The Evolution of Animal Intelligence
Recognizing intelligence is one thing, understanding where it comes from is another. Until recently, researchers believed that the development of cognitive ability was somewhat unique to our evolutionary line, from mammals to primates and eventually to us. Now research is questioning this hypothesis. For example, newly discovered similarities between the structure of our brains and the brains of cephalopods suggest that intelligence could be the product of convergent evolution — that is, a target that can be reached by any species, as long as they are exposed to the right environmental pressures.
Research suggests that, far from being organized in a hierarchy, intelligence is in fact distributed across the animal kingdom in different ways. In fact, a 2020 study found that most animals “displayed exceptional abilities in some cognitive domains, while performing poorly in others.” Chimpanzees, for their part, have better short-term memory than humans, presumably because short-term memory is more useful in the wild, where life-or-death decisions have to be made on a daily basis and in the blink of an eye.
The study of animal intelligence is heavily based on developments in neuroscience. Many animals are known to have semantic memory – the ability to associate one thing with another, such as the pain of a bee sting with the appearance of a bee. However, recent studies suggest that some animals, such as rats and pigeons, are also capable of episodic memory — the ability to recall past experiences by briefly reliving them in their minds.
Intelligence is connected with other mental qualities that have long been considered distinctly human, including feeling and self-awareness. Most great apes have already shown that they can recognize themselves in a mirror, and so have dolphins and elephants. In the past, rhesus monkeys were successfully taught to recognize their own reflection when they are not naturally inclined to do so, suggesting that self-awareness may be a skill that can be trained.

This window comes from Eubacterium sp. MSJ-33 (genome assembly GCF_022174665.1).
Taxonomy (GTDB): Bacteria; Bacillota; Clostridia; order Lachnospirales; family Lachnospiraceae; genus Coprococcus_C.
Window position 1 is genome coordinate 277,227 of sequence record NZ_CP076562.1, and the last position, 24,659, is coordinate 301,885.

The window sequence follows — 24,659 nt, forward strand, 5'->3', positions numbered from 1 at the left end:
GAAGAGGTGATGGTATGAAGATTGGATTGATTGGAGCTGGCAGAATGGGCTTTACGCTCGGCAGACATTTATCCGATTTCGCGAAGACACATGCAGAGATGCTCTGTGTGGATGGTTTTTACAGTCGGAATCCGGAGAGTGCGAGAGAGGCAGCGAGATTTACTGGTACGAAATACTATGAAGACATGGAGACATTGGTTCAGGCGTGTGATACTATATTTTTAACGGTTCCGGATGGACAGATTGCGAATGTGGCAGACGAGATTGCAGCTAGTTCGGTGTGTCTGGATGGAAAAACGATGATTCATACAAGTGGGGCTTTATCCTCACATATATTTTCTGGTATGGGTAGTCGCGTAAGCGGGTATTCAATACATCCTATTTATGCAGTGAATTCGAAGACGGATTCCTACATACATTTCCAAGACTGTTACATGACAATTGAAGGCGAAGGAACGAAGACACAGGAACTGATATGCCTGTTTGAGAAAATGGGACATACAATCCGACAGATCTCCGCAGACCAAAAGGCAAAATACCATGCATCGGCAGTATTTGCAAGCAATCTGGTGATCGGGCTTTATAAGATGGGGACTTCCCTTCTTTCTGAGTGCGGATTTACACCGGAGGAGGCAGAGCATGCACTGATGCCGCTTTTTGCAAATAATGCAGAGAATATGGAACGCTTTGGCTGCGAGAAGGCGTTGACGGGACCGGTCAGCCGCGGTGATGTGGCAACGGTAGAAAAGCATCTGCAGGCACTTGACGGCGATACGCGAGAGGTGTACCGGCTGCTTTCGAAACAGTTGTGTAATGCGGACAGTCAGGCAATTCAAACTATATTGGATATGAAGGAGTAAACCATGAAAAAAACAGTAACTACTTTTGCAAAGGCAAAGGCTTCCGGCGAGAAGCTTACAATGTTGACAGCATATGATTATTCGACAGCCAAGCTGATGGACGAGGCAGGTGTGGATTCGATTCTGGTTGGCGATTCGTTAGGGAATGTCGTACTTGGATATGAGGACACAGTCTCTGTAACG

It turns out that figuring out how an animal feels is even harder than figuring out what’s going on thinks. Studies, driven in part by the increasing appeals of animal rights activists, agree that all vertebrates can in all likelihood experience pain because of the similarities in their nervous systems. However, most of these studies have focused solely on whether animals can experience negative rather than positive emotions, meaning there’s still a lot we don’t know about their inner lives.
As time goes on, we are constantly amazed at the level of cognitive complexity that animals exhibit. Sometimes the method of their madness can be hard to spot, especially when hampered by centuries of evolutionary divergence. Modern technology and theoretical frameworks are finally allowing us to see with some precision, and although the search only began a handful of decades ago, we’ve already discovered more similarities between animals and ourselves than we expected.